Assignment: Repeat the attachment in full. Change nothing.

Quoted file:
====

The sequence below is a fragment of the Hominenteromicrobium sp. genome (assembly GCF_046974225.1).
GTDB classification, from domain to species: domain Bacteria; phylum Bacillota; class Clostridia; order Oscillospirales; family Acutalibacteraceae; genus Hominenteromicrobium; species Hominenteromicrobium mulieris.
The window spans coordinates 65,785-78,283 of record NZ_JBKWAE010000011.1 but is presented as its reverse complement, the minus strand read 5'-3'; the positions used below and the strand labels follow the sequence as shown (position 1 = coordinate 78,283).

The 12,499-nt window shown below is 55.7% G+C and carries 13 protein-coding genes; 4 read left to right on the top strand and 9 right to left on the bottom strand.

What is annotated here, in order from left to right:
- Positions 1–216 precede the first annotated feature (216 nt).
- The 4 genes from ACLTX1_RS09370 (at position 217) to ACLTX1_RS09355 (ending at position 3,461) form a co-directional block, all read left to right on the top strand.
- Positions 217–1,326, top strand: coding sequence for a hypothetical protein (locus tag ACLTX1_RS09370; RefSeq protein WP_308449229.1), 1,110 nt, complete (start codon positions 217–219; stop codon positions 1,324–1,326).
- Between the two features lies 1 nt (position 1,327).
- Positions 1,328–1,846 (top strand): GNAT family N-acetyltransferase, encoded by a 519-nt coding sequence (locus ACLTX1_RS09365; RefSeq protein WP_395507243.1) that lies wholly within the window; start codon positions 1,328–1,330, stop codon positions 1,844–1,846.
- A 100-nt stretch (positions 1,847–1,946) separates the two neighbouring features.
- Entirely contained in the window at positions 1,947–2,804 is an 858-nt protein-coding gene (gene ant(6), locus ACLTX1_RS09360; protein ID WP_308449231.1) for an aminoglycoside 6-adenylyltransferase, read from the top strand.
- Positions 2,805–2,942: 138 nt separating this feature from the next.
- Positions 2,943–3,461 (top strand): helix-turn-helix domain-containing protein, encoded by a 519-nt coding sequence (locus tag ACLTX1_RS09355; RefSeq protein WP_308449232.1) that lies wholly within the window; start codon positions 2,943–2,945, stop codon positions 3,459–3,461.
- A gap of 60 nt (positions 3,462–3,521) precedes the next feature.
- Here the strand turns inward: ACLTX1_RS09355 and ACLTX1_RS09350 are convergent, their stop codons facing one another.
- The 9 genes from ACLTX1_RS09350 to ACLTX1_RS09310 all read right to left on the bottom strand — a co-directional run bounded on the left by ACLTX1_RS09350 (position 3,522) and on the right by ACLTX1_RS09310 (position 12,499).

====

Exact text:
The sequence below is a fragment of the Hominenteromicrobium sp. genome (assembly GCF_046974225.1).
GTDB classification, from domain to species: domain Bacteria; phylum Bacillota; class Clostridia; order Oscillospirales; family Acutalibacteraceae; genus Hominenteromicrobium; species Hominenteromicrobium mulieris.
The window spans coordinates 65,785-78,283 of record NZ_JBKWAE010000011.1 but is presented as its reverse complement, the minus strand read 5'-3'; the positions used below and the strand labels follow the sequence as shown (position 1 = coordinate 78,283).

The 12,499-nt window shown below is 55.7% G+C and carries 13 protein-coding genes; 4 read left to right on the top strand and 9 right to left on the bottom strand.

What is annotated here, in order from left to right:
- Positions 1–216 precede the first annotated feature (216 nt).
- The 4 genes from ACLTX1_RS09370 (at position 217) to ACLTX1_RS09355 (ending at position 3,461) form a co-directional block, all read left to right on the top strand.
- Positions 217–1,326, top strand: coding sequence for a hypothetical protein (locus tag ACLTX1_RS09370; RefSeq protein WP_308449229.1), 1,110 nt, complete (start codon positions 217–219; stop codon positions 1,324–1,326).
- Between the two features lies 1 nt (position 1,327).
- Positions 1,328–1,846 (top strand): GNAT family N-acetyltransferase, encoded by a 519-nt coding sequence (locus ACLTX1_RS09365; RefSeq protein WP_395507243.1) that lies wholly within the window; start codon positions 1,328–1,330, stop codon positions 1,844–1,846.
- A 100-nt stretch (positions 1,847–1,946) separates the two neighbouring features.
- Entirely contained in the window at positions 1,947–2,804 is an 858-nt protein-coding gene (gene ant(6), locus ACLTX1_RS09360; protein ID WP_308449231.1) for an aminoglycoside 6-adenylyltransferase, read from the top strand.
- Positions 2,805–2,942: 138 nt separating this feature from the next.
- Positions 2,943–3,461 (top strand): helix-turn-helix domain-containing protein, encoded by a 519-nt coding sequence (locus tag ACLTX1_RS09355; RefSeq protein WP_308449232.1) that lies wholly within the window; start codon positions 2,943–2,945, stop codon positions 3,459–3,461.
- A gap of 60 nt (positions 3,462–3,521) precedes the next feature.
- Here the strand turns inward: ACLTX1_RS09355 and ACLTX1_RS09350 are convergent, their stop codons facing one another.
- The 9 genes from ACLTX1_RS09350 to ACLTX1_RS09310 all read right to left on the bottom strand — a co-directional run bounded on the left by ACLTX1_RS09350 (position 3,522) and on the right by ACLTX1_RS09310 (position 12,499).